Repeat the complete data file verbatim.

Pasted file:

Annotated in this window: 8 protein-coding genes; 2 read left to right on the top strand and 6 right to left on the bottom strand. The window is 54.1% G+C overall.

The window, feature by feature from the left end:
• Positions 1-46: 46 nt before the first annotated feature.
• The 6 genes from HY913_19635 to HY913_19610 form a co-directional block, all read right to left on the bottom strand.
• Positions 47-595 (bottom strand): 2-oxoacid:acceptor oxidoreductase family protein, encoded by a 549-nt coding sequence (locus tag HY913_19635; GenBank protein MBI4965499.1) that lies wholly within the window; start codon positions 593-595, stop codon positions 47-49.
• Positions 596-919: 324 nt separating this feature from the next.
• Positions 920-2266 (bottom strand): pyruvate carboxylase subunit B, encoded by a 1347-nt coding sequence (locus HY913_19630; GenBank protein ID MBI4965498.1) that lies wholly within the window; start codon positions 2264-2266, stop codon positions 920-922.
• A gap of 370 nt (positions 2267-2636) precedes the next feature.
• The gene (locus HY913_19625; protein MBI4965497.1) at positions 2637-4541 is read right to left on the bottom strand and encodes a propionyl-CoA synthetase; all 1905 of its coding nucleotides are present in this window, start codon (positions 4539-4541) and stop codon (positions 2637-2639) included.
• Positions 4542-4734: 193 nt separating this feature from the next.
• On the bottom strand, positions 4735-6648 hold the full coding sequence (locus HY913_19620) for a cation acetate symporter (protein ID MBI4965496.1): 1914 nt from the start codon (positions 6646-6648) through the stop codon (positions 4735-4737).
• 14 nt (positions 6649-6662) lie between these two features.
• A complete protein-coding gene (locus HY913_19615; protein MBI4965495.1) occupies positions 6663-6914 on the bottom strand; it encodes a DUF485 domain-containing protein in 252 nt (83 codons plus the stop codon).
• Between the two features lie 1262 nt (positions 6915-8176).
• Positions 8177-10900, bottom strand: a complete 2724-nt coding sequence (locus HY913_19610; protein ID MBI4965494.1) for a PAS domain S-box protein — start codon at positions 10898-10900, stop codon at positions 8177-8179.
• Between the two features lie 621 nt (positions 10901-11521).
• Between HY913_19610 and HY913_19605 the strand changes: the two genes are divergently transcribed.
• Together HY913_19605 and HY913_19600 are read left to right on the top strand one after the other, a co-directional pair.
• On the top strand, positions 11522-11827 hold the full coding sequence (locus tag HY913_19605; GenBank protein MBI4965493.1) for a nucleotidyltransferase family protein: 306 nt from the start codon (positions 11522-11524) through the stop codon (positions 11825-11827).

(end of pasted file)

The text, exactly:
Annotated in this window: 8 protein-coding genes; 2 read left to right on the top strand and 6 right to left on the bottom strand. The window is 54.1% G+C overall.

The window, feature by feature from the left end:
• Positions 1-46: 46 nt before the first annotated feature.
• The 6 genes from HY913_19635 to HY913_19610 form a co-directional block, all read right to left on the bottom strand.
• Positions 47-595 (bottom strand): 2-oxoacid:acceptor oxidoreductase family protein, encoded by a 549-nt coding sequence (locus tag HY913_19635; GenBank protein MBI4965499.1) that lies wholly within the window; start codon positions 593-595, stop codon positions 47-49.
• Positions 596-919: 324 nt separating this feature from the next.
• Positions 920-2266 (bottom strand): pyruvate carboxylase subunit B, encoded by a 1347-nt coding sequence (locus HY913_19630; GenBank protein ID MBI4965498.1) that lies wholly within the window; start codon positions 2264-2266, stop codon positions 920-922.
• A gap of 370 nt (positions 2267-2636) precedes the next feature.
• The gene (locus HY913_19625; protein MBI4965497.1) at positions 2637-4541 is read right to left on the bottom strand and encodes a propionyl-CoA synthetase; all 1905 of its coding nucleotides are present in this window, start codon (positions 4539-4541) and stop codon (positions 2637-2639) included.
• Positions 4542-4734: 193 nt separating this feature from the next.
• On the bottom strand, positions 4735-6648 hold the full coding sequence (locus HY913_19620) for a cation acetate symporter (protein ID MBI4965496.1): 1914 nt from the start codon (positions 6646-6648) through the stop codon (positions 4735-4737).
• 14 nt (positions 6649-6662) lie between these two features.
• A complete protein-coding gene (locus HY913_19615; protein MBI4965495.1) occupies positions 6663-6914 on the bottom strand; it encodes a DUF485 domain-containing protein in 252 nt (83 codons plus the stop codon).
• Between the two features lie 1262 nt (positions 6915-8176).
• Positions 8177-10900, bottom strand: a complete 2724-nt coding sequence (locus HY913_19610; protein ID MBI4965494.1) for a PAS domain S-box protein — start codon at positions 10898-10900, stop codon at positions 8177-8179.
• Between the two features lie 621 nt (positions 10901-11521).
• Between HY913_19610 and HY913_19605 the strand changes: the two genes are divergently transcribed.
• Together HY913_19605 and HY913_19600 are read left to right on the top strand one after the other, a co-directional pair.
• On the top strand, positions 11522-11827 hold the full coding sequence (locus tag HY913_19605; GenBank protein MBI4965493.1) for a nucleotidyltransferase family protein: 306 nt from the start codon (positions 11522-11524) through the stop codon (positions 11825-11827).